Fish, Tanks and Ponds


Fish, Tanks and Ponds
A comprehensive guide to fish

Poecilia reticulata

Guppy

Guppy, Poecilia reticulataGuppy, Poecilia reticulata
Photos by Andy Rapson

Etymology:

General Notes:

The ever popular guppy is one of the all time favourite fish with in the hobby. Colourful, outgoing, peaceful and hardy, the perfect beginners fish. Or at least that is how it used to be. Sadly todays guppies are showing the effects of poor breeding and inbreeding. They aren't as hardy or long lived as they used to be but their popularity is as great as ever despite this. The guppy that we see in our tanks is quite unlike guppies found in the wild. Tank bred guppies which have been bred for the aquarium trade are larger, more colourful and with longer flowing fins. It is because of their long flowing fins that their tank mates must be carefully chosen, obviously any fish which has a tendency to nip fins should be avoided.

Feeding

Guppies will accept all suitably sized food. Good quality flake as a staple diet with treats of live or frozen food. They will also eat algae and detritus.

Sexing

Male guppies are much smaller and much more colourful than female guppies. They are one of the easiest of all fish to sex. Like all other livebearers the males have a modified anal fin to facilitate internal fertilisation.

Breeding

Guppies are extremely prolific, they give birth to live young after a one month pregnancy. The fry are independent from the moment they are born and are larger at birth than the fry most similarly sized egg laying species. It is advisable to keep more females than males, this is to prevent the males guppies from pestering the same female all the time. With good care guppy fry should reach adult size at around twelve weeks old or sooner. Once mated a female guppy is able to store the sperm and produce several broods of fry from a single mating. Guppies will prey on their own fry if given a chance so it is better to use a separate aquarium which is densely planted for a breeding tank and then to remove the female after she has given birth. The use of breeding traps and nets is out dated and rarely produce good results. If a female guppy is fed on lots of live food prior to giving birth she will be less likely to prey on her own fry.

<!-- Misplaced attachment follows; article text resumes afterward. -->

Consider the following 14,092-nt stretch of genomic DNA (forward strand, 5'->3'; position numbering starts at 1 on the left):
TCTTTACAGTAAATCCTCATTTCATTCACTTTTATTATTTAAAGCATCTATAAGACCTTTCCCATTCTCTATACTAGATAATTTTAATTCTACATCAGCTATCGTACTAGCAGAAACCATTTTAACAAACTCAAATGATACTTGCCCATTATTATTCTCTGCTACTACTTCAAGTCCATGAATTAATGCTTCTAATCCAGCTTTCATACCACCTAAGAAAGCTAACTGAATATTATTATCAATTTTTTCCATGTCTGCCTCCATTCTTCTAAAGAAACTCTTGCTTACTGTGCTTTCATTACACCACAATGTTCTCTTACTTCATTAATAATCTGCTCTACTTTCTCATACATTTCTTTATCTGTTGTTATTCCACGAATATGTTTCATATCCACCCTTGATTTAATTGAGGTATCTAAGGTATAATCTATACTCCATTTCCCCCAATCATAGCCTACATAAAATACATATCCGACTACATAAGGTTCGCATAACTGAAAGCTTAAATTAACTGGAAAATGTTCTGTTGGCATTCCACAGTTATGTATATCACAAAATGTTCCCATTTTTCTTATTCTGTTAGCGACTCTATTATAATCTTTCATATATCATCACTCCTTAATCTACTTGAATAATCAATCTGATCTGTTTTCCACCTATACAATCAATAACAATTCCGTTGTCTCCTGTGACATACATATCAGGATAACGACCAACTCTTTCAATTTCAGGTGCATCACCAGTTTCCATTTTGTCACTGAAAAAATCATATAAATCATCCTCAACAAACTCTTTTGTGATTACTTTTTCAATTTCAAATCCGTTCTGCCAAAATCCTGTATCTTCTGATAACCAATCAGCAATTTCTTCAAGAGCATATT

Wild status

Guppies wild status is unknown due to insufficient data. But the species has been widely introduced well beyond its natural range.

Information at a glance

pH: 7 - 8
dGH: 5 - 15
Temperature: 18 - 28°C (64 - 82°F)
Lighting:
Diet: Omnivore
Size: 3.5cm 1.5in)
Min tank size: 60 litres
Difficulty level: Easy
Aquarium type: Community
Swimming level: All levels

Distribution and habitat

distribution map for Guppy, Poecilia reticulata

Origin: South America: Venezuela, Barbados, Trinidad, northern Brazil and the Guyanas. But they have been introduced in many other places and have become a pest species due to their prolific nature.

Habitat: Found in weedy ditches and canals and in various other habitats, ranging from highly turbid water in ponds, canals and ditches at low elevations to pristine mountain streams at high elevations. Occurs in wide variety of habitats with low predation pressure, usually in very small streams and densely vegetated lakes and springs.

Classification

Kingdom: Animalia
Phylum: Chordata
Class: Actinopterygii
Order: Cyprinodontiformes
Family: Poeciliidae
Genus: Poecilia
Species: P. reticulata, Peters, 1859

Common name:
Guppy

Synonyms: Acanthophacelus guppii, Acanthophacelus reticulatus, Girardinus guppii, Girardinus reticulatus, Lebistes poecilioides, Lebistes reticulatus, Poecilioides reticulatus